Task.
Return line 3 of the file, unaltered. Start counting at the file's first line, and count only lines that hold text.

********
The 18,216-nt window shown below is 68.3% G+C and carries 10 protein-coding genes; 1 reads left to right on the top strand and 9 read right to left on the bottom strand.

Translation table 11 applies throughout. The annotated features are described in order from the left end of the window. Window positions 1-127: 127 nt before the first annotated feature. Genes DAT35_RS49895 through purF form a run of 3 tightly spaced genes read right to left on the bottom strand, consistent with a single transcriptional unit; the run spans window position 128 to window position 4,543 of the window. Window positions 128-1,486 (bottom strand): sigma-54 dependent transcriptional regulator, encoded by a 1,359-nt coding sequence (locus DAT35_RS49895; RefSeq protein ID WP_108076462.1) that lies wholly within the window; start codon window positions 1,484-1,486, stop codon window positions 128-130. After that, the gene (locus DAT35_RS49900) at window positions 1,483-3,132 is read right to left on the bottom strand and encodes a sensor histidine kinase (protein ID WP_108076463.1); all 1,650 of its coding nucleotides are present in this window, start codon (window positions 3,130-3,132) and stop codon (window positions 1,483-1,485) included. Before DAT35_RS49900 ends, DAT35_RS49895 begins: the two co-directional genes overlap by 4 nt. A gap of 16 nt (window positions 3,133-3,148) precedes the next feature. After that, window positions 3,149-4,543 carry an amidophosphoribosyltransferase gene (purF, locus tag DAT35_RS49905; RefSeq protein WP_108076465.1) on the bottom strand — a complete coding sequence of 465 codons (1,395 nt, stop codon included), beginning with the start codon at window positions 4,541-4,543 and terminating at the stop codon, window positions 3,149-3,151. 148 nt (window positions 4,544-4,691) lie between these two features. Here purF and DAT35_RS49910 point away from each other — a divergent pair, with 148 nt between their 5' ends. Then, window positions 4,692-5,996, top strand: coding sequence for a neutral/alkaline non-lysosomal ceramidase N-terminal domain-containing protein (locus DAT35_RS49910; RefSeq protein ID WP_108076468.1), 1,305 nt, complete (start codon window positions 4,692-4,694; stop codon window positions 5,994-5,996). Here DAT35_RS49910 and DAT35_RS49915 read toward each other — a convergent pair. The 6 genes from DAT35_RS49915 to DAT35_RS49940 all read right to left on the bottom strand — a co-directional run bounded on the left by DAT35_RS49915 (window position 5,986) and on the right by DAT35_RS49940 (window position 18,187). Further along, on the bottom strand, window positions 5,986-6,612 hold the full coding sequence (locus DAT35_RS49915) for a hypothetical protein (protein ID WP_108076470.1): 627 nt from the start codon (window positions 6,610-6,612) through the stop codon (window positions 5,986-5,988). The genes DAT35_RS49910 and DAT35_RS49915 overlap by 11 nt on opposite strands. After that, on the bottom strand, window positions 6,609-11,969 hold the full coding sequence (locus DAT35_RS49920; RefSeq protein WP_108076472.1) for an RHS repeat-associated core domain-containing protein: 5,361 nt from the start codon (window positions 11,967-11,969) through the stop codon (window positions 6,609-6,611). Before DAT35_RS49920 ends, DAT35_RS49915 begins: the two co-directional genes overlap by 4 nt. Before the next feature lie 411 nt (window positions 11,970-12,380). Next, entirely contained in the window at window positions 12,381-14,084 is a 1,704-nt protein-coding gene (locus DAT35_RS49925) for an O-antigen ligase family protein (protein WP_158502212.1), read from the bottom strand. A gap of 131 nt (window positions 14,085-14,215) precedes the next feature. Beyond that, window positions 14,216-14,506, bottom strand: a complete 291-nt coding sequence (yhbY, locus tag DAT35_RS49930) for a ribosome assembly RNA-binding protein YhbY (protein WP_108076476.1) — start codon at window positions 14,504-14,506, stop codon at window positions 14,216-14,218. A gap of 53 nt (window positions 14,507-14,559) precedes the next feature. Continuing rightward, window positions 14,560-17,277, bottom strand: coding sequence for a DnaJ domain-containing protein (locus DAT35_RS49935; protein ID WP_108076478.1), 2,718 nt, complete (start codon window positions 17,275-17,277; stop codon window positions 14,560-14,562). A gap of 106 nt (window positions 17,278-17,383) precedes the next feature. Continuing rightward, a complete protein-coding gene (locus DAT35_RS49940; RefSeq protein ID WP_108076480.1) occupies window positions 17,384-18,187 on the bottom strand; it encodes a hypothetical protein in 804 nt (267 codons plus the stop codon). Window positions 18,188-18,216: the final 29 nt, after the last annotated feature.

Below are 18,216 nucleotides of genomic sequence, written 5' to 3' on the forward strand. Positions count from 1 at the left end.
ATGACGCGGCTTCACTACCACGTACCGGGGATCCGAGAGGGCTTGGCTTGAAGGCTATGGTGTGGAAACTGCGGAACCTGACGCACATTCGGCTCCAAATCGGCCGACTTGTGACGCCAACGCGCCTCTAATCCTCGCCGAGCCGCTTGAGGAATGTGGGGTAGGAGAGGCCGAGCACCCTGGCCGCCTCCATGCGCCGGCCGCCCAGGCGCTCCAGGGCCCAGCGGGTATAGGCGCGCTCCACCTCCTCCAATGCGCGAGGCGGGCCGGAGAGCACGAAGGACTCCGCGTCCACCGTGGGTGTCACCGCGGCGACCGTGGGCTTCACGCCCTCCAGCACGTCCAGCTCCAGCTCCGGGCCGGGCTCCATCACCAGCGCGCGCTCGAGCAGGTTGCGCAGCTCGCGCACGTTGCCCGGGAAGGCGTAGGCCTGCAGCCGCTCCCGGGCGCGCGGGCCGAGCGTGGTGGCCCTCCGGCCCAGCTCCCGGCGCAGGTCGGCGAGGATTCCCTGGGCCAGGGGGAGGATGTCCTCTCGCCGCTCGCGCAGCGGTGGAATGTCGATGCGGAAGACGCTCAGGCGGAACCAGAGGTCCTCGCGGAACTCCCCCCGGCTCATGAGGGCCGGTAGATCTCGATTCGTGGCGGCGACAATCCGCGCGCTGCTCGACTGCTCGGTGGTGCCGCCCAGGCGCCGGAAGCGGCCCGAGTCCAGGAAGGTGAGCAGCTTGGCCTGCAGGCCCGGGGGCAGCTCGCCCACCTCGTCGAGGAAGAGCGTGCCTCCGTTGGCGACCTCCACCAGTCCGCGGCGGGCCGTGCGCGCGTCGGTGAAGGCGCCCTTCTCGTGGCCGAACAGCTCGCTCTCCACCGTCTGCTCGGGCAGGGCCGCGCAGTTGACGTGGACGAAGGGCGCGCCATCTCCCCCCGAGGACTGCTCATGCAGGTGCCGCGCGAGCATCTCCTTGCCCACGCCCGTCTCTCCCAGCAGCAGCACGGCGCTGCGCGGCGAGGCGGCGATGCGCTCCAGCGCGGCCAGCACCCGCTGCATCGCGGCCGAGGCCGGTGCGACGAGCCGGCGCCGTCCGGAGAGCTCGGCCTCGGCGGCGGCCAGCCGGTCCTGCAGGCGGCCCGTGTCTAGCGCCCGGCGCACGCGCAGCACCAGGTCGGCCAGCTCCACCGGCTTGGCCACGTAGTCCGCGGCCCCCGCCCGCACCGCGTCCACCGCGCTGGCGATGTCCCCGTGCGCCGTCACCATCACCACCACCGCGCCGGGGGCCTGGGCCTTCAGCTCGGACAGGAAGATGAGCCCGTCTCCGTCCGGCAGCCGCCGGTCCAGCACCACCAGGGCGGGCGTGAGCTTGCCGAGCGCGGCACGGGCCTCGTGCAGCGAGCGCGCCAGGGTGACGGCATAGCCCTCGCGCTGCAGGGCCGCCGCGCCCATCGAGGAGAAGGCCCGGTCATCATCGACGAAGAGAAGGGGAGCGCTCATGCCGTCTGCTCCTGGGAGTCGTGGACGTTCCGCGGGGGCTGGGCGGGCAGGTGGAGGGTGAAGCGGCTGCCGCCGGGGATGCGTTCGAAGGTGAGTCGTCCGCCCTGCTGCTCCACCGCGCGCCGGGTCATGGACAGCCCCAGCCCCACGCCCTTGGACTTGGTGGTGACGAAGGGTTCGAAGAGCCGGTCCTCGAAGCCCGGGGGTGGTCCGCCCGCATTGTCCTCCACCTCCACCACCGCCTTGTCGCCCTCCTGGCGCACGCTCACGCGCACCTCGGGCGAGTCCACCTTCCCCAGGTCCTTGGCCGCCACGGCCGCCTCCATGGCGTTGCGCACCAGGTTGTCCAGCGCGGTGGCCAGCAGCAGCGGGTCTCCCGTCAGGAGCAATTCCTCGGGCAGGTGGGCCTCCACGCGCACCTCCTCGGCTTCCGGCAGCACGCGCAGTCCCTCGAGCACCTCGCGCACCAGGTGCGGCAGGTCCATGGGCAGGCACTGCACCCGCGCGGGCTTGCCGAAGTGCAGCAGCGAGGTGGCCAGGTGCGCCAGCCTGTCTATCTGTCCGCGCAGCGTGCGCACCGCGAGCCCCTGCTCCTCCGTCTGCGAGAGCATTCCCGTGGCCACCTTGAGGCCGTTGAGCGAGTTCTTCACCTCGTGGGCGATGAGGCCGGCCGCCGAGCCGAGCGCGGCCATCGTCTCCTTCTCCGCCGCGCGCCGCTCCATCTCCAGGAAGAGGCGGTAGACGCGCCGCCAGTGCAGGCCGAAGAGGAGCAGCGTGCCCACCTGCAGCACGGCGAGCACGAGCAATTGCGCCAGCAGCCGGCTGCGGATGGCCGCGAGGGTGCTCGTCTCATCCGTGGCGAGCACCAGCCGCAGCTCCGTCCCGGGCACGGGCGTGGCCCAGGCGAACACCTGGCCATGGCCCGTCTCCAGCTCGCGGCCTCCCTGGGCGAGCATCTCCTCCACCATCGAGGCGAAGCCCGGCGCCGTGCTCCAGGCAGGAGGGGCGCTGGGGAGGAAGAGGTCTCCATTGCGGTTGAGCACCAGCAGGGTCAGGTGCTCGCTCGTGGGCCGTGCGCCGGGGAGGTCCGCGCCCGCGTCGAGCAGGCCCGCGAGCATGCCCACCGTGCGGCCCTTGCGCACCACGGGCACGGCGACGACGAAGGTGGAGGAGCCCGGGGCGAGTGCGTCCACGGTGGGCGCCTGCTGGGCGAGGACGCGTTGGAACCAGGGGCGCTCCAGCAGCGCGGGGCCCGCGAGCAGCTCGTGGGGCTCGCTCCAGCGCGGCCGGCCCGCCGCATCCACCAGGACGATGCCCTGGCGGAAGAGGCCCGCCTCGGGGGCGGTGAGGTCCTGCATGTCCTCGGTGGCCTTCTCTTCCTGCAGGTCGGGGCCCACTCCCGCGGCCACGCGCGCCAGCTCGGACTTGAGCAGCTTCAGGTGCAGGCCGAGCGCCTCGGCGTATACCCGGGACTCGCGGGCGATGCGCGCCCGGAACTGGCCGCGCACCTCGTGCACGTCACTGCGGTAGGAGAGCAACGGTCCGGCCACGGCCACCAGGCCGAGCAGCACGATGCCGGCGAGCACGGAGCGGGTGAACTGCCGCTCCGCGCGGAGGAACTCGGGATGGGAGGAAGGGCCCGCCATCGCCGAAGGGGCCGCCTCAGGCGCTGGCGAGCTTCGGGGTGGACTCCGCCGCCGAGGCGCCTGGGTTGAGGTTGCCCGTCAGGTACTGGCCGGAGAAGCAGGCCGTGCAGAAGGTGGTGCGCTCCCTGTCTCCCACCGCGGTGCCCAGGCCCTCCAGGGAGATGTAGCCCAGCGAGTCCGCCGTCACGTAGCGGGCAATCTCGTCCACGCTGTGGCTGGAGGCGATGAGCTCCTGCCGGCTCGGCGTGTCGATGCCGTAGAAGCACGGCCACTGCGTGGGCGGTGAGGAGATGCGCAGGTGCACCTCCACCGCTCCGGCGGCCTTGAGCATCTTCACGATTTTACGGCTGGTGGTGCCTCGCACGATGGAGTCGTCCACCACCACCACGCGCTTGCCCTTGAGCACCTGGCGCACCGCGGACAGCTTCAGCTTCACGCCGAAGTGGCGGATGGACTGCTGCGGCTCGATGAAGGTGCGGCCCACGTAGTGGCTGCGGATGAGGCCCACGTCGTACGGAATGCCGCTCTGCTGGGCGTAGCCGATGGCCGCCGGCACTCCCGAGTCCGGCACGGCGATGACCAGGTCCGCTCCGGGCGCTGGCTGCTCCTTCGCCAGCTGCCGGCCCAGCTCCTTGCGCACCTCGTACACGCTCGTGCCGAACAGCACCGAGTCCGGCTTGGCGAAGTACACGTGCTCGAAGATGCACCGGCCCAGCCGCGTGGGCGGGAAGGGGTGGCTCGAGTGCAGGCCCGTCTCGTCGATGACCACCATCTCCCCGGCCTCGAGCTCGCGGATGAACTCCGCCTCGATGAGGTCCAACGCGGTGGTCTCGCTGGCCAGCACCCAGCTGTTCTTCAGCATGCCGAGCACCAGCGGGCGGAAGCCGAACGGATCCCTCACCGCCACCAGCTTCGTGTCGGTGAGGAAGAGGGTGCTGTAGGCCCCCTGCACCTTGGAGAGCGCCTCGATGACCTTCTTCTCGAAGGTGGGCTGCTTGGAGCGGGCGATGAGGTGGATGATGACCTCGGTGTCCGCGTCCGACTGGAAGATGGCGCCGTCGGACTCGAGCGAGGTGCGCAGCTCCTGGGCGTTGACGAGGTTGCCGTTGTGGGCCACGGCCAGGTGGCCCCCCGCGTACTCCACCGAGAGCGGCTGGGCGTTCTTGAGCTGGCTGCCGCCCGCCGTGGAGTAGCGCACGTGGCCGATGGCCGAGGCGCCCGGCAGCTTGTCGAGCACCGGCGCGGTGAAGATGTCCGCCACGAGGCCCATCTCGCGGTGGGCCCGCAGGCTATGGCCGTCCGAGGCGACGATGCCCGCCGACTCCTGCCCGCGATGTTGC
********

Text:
Below are 18,216 nucleotides of genomic sequence, written 5' to 3' on the forward strand. Positions count from 1 at the left end.